Congratulations on the new job! Now, how do you leave your current one? Over the past 20 years, I have watched hundreds of professionals resign from their jobs. There are definitely some Do’s and Don’ts that reflect on your long-term reputation. When it is time for you to move on, consider these:
1) Leave on a positive note. Complete everything you are able to complete before your departure and leave a status report outlining the current state and next-steps for on-going projects. Leave clear instructions for how to complete tasks that had been your responsibility.
2) Take time to thank all the people you worked with and, if possible, write a memo for their file if they were exceptional. Knowing what a small world the legal field is, it is highly likely that your paths will cross again and they will be very happy to see you!
3) Leave your files in good order so the person who takes over your responsibilities can easily locate any documents that they need. You want your former colleagues speaking of you well, long after you are gone.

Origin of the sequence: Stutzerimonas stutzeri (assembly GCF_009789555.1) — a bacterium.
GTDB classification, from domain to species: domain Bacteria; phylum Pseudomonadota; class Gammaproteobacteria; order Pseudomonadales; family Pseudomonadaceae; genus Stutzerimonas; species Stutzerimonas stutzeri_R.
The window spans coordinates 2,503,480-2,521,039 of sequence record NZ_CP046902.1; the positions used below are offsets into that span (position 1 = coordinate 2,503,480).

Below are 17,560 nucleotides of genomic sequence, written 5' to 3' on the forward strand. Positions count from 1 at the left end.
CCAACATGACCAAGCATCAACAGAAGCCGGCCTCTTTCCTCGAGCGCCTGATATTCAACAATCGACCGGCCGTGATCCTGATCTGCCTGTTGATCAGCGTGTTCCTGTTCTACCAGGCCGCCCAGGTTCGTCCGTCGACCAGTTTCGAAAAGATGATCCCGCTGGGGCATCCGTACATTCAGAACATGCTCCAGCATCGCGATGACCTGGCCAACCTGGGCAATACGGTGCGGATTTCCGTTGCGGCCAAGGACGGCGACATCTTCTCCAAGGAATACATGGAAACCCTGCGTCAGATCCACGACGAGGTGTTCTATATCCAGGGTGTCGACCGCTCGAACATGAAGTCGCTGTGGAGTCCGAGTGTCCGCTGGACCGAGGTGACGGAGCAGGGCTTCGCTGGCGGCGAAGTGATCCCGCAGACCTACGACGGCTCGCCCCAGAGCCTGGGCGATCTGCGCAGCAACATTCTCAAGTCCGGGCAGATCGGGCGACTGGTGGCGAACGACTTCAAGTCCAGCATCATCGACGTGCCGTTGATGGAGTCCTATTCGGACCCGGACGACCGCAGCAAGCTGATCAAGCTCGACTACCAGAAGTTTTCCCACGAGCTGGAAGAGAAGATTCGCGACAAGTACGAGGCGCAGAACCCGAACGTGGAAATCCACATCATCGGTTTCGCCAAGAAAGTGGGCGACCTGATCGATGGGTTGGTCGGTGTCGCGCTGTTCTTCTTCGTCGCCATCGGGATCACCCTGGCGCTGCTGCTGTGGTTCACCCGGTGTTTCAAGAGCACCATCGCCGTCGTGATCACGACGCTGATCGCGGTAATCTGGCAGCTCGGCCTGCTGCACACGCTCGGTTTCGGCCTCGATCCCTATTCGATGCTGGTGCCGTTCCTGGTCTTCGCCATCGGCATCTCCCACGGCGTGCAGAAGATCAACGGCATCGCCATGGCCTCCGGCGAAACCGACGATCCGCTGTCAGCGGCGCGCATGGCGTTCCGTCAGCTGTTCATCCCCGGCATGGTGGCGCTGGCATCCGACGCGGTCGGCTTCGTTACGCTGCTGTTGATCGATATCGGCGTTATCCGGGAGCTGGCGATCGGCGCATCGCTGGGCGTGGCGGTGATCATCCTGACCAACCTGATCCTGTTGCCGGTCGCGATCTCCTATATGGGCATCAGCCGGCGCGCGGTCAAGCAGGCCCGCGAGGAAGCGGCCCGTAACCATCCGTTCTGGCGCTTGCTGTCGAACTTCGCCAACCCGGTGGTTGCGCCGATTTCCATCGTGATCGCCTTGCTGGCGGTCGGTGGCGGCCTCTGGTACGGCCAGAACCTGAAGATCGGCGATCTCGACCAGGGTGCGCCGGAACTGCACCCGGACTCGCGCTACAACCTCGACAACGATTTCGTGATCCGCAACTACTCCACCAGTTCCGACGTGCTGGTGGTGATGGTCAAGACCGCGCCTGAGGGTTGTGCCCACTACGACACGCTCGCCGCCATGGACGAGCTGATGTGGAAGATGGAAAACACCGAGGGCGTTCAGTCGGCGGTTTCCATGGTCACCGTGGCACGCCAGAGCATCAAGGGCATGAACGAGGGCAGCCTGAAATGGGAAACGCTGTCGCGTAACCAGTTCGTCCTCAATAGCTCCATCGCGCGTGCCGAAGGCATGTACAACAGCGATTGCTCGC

1) Don’t burn bridges. Even if you hated your boss and the Firm, don’t air all your complaints as you depart. I heard of one person who sent an email addressed To: ALL MEMBERS OF FIRM – “Resigning” and listed all the things wrong with the people and place. I have a feeling this final departure note became part of his permanent file and the Firm is no longer a reference he would choose to use.
2) Don’t take firm documents/property. Yes, we all know this, but sometime we rationalize that since we produced this great report, research, or proposal template, it is ours to take. If you glance at the Firm manual, it clearly states that anything you produced and were paid for belongs to the Firm and not to you personally.
3) Don’t become a slacker your last few weeks. Some people decide that once they have resigned, they no longer need to do work. This is not a good idea! We tend to remember the most recent events better than we can recall those of 2 years ago. If you slack off, then this will be their last memory of you and all your hard work will be erased by this final impression.